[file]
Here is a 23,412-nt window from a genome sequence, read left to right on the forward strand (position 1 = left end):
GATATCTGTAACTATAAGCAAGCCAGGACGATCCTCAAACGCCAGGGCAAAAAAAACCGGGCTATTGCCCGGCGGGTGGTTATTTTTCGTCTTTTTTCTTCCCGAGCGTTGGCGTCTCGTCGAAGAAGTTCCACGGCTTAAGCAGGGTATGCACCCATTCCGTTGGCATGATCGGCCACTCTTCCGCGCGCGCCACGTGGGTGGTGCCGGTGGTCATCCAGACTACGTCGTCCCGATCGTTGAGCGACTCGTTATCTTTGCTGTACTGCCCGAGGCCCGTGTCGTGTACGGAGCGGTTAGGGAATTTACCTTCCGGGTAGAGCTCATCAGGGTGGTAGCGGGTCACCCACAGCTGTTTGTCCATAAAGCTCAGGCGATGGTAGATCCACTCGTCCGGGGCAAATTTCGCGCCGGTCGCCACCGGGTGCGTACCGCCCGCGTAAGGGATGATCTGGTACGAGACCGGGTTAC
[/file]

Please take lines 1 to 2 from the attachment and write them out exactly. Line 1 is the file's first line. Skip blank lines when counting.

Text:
Here is a 23,412-nt window from a genome sequence, read left to right on the forward strand (position 1 = left end):
GATATCTGTAACTATAAGCAAGCCAGGACGATCCTCAAACGCCAGGGCAAAAAAAACCGGGCTATTGCCCGGCGGGTGGTTATTTTTCGTCTTTTTTCTTCCCGAGCGTTGGCGTCTCGTCGAAGAAGTTCCACGGCTTAAGCAGGGTATGCACCCATTCCGTTGGCATGATCGGCCACTCTTCCGCGCGCGCCACGTGGGTGGTGCCGGTGGTCATCCAGACTACGTCGTCCCGATCGTTGAGCGACTCGTTATCTTTGCTGTACTGCCCGAGGCCCGTGTCGTGTACGGAGCGGTTAGGGAATTTACCTTCCGGGTAGAGCTCATCAGGGTGGTAGCGGGTCACCCACAGCTGTTTGTCCATAAAGCTCAGGCGATGGTAGATCCACTCGTCCGGGGCAAATTTCGCGCCGGTCGCCACCGGGTGCGTACCGCCCGCGTAAGGGATGATCTGGTACGAGACCGGGTTAC